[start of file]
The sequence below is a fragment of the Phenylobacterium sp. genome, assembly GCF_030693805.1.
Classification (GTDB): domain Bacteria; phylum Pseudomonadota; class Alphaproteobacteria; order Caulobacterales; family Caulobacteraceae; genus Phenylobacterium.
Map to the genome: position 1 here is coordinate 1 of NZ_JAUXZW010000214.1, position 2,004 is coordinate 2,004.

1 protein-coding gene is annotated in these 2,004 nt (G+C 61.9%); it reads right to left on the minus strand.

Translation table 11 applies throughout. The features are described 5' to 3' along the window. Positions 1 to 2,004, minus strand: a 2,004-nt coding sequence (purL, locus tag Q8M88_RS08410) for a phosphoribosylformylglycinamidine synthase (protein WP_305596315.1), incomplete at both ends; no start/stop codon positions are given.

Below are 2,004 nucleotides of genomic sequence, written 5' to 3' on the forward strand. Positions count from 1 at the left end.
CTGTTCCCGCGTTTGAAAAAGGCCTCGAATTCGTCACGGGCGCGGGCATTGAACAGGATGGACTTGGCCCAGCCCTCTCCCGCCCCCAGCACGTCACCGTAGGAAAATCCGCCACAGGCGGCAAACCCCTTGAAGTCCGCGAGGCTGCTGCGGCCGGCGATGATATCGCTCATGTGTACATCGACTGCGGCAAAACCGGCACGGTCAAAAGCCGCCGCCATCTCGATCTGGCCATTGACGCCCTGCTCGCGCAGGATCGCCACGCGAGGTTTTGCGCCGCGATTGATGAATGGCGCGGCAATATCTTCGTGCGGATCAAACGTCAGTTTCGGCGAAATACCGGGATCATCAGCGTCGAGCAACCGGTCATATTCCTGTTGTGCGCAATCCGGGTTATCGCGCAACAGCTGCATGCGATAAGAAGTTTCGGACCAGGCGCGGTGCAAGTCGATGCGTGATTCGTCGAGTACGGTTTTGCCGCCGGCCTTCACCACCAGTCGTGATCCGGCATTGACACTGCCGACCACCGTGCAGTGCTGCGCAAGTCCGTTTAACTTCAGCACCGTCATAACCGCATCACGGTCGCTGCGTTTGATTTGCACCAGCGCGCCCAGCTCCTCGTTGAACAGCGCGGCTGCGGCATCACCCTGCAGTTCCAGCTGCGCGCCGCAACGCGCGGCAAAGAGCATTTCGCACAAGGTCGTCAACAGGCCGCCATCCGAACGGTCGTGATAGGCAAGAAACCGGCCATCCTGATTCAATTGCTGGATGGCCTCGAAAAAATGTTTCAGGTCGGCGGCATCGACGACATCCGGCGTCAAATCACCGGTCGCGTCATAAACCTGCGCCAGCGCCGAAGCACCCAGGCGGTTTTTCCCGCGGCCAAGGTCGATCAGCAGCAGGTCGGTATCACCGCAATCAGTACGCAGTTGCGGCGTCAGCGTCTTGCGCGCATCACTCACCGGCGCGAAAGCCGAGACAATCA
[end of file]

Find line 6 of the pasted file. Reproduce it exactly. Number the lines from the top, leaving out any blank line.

Below are 2,004 nucleotides of genomic sequence, written 5' to 3' on the forward strand. Positions count from 1 at the left end.